Protecting the brain after cardiac arrest
By Jan Jarvis
A new treatment identified by UNT Health Science researchers may protect the brain from irreversible brain damage caused by cardiac arrest.
The discovery, published in the May issue of Experimental Biology and Medicine, could offer hope to the more than 500,000 people in the United States who suffer a cardiac arrest each year. Currently there are few treatments available to help these patients.
The brain consumes enormous amounts of metabolic energy and is dependent on its blood supply to deliver energy-yielding fuels and oxygen. When the brain’s blood supply is interrupted, such as during a cardiac arrest, the brain rapidly depletes its energy reserves and toxic metabolites accumulate.
This leads to damage in the molecular components of the brain’s cells, including proteins. As a result, only 8 percent of those who suffer a cardiac arrest outside the hospital survive with brain function intact, said Robert Mallet, PhD, Professor, Institute for Cardiovascular and Metabolic Disease.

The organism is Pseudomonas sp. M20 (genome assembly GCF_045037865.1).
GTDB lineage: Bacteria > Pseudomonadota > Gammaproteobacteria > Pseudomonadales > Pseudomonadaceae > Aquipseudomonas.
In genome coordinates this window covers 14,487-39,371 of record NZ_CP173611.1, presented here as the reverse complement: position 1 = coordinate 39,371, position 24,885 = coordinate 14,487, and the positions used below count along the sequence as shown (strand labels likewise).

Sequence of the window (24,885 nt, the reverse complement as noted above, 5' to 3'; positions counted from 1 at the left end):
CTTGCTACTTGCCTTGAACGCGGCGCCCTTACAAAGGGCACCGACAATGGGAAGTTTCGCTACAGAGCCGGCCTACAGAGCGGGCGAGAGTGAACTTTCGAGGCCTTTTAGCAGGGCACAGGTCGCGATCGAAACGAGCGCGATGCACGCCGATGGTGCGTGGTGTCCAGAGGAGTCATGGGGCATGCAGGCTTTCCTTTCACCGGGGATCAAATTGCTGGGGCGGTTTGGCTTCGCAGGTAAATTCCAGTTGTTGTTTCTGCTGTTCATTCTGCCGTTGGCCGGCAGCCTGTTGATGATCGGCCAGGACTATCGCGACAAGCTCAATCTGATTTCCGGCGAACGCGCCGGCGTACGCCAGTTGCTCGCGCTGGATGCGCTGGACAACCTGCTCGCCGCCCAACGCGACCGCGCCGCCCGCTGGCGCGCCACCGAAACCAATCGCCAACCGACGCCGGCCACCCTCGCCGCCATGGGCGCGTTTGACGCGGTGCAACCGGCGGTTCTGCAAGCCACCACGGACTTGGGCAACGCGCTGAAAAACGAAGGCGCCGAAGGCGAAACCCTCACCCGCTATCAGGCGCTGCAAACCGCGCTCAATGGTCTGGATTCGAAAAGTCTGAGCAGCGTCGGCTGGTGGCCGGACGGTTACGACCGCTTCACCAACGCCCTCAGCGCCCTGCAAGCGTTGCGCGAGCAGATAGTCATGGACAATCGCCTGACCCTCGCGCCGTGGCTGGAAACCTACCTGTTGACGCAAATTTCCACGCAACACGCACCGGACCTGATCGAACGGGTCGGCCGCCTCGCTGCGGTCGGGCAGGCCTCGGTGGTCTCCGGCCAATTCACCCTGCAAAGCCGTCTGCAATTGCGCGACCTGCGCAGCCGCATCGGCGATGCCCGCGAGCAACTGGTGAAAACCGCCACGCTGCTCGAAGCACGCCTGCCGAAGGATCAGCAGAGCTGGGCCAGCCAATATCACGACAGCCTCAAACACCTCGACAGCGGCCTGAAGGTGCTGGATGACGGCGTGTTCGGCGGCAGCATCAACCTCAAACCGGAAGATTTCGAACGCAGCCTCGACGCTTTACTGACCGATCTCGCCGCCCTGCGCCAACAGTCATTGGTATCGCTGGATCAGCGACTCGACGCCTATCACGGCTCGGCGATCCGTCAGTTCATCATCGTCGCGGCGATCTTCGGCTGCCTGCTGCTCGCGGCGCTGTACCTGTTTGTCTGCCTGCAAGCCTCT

“Cardiac arrest is devastating because it severely injures the brain,” Dr. Mallet said. “Moreover, those who are fortunate enough to survive cardiac arrest may be at increased risk of developing senile dementia.”
Cardiac arrest triggers the production of the metabolite methylglyoxal, a byproduct of sugar metabolism that damages proteins and may cause permanent impairment of brain function. In the lab, a research team led by Dr. Mallet found that glyoxalase and other protective enzymes were inactivated following cardiac arrest and CPR, weakening the brain’s natural defenses against methylglyoxal and other toxins.
But giving patients an intravenous infusion of an energy fuel and antioxidant called pyruvate may restore these defenses and preserve functional brain proteins, according to the study. Pyruvate is a natural metabolite that protects the brain against methylglyoxal when given in a timely fashion, Dr. Mallet said.
“Pyruvate could be an ideal brain protectant because it is effective in humans, is chemically stable and has no adverse side effects,” Dr. Mallet said.